Trees can be instrumental in improving air quality and also have very significant implications when it comes to preventing illness and even death, according to a study published last week in the United States.
According to the findings, every year in the United States trees prevent some 850 deaths that were liable to be caused by air pollution, as well as hospitalization of hundreds of people who are exposed to pollutants.
The international journal Environmental Pollution published the findings of the study, conducted by the U.S. Forest Service in cooperation with researchers from the Davey Institute environmental organization. They focused on the contribution of trees in prevention of air pollution, and on the health-related and economic implications of that phenomenon.
According to calculations, in a single year trees in the United States prevent some 17.4 million tons of air pollutants, among them nitrogen dioxide, ozone, sulfur dioxide, and other particulate matter. This is only an estimate, however, based on assumptions regarding the number of trees and their ability to absorb pollutants.
The economic ramifications of reducing pollution, in terms of savings in medical expenditures, is estimated at $6.8 billion a year. In addition to averting hundreds of deaths caused by pollution, tree cover annually prevents some 670,000 U.S. cases of serious respiratory problems that require hospitalization, as well as 430,000 cases of asthma attacks and the loss of 200,000 school days (an achievement that many students may not be very enthusiastic about), according to the study.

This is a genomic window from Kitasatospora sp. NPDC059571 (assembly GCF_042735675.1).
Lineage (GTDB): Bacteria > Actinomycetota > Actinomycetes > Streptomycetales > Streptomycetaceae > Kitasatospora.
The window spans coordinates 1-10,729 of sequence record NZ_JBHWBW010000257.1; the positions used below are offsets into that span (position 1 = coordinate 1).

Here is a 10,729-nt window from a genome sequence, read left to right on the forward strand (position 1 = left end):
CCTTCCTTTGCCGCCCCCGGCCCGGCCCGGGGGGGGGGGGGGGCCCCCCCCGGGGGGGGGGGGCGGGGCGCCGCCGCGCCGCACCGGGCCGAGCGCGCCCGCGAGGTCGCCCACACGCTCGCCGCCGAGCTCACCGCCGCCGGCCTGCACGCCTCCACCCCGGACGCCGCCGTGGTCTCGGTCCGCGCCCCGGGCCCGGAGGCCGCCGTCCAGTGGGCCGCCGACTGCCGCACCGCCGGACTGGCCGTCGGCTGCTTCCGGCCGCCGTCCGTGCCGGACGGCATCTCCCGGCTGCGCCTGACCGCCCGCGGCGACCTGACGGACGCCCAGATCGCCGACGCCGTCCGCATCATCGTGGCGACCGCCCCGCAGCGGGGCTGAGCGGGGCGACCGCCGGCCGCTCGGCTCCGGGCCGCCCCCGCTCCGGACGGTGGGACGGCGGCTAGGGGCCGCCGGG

Trees have two principle mechanisms for reducing air pollution. The trunk, foliage and branches absorb fine particulate substances from the air, and the leaves absorb various gases.
The fine particles are considered a main cause of morbidity and mortality from air pollution. The gases include nitric acids that create concentrations of ozone in chemical reactions that take place at low altitudes in the atmosphere. This ozone is considered the second greatest health risk when it comes to pollution.
The researchers say that air pollution is reduced in rural areas with a greater number of trees, but the main benefit in terms of health and economics is actually seen in urban areas with far larger populations.
The study did not take into account the amount of pollution reduced in rural areas that could have reached urban centers as well. Nor did it focus on the benefits of preventing pollution damage to crops. Thus, the benefit of trees is even greater than reported in the new study.
When we examine the contribution of trees to reducing air pollution overall, on a national basis it is only a few percentage points. But there are areas where trees can reduce pollution by 5 percent and even more. When it comes to a single street, for example, a row of trees may significantly lower the air pollution from a busy traffic artery nearby, which is of course of great significance to anyone living and working in the vicinity.
While residents in various cities around the world most frequently fight the felling of trees by authorities seeking to make room for houses and roads, this study shows that saving these trees not only adds beauty to the lives of residents, but also helps them protect their health.
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